Photographers have objected to a new contracted offered to regular contributors to News UK that they described as “exploitative” and “rights-grabbing”
The National Union of Journalists and British Press Photographers’ Association have joined together to ask the Times and Sun publisher to reconsider the terms, which they say will drastically reduce freelance photographers’ income by stripping away their rights to their commissioned work.
The new more rigid contract, which will give photographers who sign it “preferred” status making it more likely their work will be used, appears to formally grant News UK exclusive use in perpetuity of commissioned work meaning the photographers would not be able to resell their work themselves.
The contract, seen by Press Gazette, would also formally grant the publisher exclusive syndication rights to sub-licence and resell the material in perpetuity, with the photographer getting 50% of the syndication revenue.
The photographer would have to refer anyone who tries to contact them to buy an image commissioned by News UK to the publisher, and in this instance would get 60% of the fee.
The NUJ and BPPA said News UK was also changing its payments for non-commissioned work: instead of paying for each use, they say it will have three days of use across print and online for one fee.
The groups also said the proposed new contract “strips contributors of their secondary rights, requires all moral rights to be waived and subjects them to an unacceptable indemnity clause making contributors, not News UK, liable for crippling claims and costs incurred against the publisher in relation to the images provided”.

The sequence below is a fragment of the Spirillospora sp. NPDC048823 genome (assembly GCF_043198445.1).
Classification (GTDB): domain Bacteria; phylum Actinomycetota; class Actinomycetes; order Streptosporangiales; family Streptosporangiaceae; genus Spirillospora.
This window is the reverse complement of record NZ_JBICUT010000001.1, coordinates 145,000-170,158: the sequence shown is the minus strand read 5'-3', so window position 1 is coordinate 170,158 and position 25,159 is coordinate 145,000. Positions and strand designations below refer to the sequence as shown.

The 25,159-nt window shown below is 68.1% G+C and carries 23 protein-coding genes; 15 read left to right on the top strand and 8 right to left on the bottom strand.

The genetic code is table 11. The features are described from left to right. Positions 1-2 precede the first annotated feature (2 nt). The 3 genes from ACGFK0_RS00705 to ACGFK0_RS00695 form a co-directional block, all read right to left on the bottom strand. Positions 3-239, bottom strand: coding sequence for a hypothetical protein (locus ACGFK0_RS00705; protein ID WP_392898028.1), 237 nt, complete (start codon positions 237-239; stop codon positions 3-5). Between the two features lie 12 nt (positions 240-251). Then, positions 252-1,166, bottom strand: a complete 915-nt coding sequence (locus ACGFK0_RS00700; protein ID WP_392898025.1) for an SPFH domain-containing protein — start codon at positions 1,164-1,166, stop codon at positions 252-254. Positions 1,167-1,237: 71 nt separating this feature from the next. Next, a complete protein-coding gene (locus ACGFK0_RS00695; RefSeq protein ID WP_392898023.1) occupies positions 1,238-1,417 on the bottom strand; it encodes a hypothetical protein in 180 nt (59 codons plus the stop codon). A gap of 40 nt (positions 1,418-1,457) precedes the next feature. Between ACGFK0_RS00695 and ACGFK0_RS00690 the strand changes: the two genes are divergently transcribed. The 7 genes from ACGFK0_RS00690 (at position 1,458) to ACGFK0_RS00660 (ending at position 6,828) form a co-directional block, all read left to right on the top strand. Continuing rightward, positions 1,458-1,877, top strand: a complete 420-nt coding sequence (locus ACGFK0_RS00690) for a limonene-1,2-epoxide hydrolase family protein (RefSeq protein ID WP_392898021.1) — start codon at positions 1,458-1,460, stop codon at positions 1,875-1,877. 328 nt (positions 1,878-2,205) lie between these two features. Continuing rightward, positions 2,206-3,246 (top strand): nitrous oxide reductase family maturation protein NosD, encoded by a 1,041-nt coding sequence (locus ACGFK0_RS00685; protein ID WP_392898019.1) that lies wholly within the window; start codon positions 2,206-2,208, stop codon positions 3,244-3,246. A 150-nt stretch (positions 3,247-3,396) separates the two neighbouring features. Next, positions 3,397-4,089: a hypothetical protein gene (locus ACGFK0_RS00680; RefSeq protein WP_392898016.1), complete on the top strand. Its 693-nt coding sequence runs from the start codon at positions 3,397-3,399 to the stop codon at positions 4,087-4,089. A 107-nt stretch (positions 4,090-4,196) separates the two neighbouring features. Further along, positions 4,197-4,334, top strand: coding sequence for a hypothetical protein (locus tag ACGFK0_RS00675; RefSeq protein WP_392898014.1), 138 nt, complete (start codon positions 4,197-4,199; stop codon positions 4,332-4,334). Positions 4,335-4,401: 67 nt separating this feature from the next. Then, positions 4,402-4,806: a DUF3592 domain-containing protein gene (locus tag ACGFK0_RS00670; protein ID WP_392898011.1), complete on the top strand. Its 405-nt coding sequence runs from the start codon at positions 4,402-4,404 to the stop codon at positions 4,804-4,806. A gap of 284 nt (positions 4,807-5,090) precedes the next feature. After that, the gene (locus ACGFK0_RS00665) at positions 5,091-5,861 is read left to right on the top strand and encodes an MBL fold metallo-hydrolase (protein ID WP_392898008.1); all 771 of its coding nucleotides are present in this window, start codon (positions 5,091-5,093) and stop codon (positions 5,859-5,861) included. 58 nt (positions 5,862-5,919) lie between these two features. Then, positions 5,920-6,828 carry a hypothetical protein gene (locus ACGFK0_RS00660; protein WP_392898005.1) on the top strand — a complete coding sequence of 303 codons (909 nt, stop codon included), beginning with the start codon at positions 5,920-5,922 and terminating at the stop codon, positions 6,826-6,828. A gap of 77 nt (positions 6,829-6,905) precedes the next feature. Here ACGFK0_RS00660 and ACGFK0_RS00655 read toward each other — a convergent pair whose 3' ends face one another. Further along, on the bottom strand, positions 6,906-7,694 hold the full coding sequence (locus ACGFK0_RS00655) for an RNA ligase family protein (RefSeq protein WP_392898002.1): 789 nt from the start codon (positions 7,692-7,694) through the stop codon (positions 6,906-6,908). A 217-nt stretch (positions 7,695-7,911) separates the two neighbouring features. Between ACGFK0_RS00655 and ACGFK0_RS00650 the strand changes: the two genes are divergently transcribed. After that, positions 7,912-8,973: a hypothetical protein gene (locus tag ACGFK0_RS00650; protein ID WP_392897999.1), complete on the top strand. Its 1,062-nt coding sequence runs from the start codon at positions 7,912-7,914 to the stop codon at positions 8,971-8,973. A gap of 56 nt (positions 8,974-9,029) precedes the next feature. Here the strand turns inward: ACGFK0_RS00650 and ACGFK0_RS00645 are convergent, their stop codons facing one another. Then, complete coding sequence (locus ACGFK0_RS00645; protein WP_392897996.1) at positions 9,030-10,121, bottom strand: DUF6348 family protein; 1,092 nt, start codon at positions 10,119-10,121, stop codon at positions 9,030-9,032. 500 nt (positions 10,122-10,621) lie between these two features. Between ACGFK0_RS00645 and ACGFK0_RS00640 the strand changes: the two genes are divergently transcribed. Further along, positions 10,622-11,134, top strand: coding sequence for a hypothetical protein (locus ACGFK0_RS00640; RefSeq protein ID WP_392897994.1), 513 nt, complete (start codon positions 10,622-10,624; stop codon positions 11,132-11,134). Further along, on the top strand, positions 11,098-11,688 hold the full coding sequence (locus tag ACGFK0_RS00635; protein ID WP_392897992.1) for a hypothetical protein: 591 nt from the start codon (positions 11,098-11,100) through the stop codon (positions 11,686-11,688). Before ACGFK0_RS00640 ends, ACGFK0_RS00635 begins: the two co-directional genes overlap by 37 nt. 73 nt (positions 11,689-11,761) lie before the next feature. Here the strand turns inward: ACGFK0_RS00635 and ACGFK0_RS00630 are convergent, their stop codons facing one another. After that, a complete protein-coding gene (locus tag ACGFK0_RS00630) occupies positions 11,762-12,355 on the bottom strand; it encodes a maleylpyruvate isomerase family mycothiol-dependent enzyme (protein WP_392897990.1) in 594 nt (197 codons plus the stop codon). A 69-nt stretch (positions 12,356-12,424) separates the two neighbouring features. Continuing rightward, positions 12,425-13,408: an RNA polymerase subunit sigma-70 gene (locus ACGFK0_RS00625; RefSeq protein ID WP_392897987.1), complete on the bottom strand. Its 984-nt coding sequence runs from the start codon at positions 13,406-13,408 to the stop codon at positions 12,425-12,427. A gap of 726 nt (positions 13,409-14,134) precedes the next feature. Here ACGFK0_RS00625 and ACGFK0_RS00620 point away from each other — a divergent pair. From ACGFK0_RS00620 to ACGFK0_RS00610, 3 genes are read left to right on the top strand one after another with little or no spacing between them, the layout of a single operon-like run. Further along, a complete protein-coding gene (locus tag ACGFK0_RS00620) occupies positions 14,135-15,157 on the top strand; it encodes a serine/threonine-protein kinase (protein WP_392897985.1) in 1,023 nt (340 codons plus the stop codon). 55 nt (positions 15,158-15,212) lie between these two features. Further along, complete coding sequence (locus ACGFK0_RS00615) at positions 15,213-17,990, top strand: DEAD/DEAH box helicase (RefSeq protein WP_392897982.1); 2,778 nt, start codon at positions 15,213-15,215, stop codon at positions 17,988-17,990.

Natasha Hirst, chair of the NUJ’s Photographers’ Council, said in a statement: “This disgraceful contract is wholly unacceptable and has no place in our industry. It is completely exploitative, strips photographers of most of their rights and will leave them much worse off.
“Why a news organisation feels it needs to give photographers, most of whom have struggled to work because of Covid-19, this sort of kicking beggars belief.”
The BPPA added: “Publishers imposing new contracts without discussion, explanation or negotiation is a poor way to deal with loyal and committed freelancers at any time – and to do this when incomes are down and in the middle of a worldwide pandemic would appear to be both opportunistic and ill-judged.”
The NUJ said it has written to News UK to request a constructive conversation around the terms but has not yet heard back. The publisher did not respond to a request for comment for this story.
Picture: Reuters/David W Cerny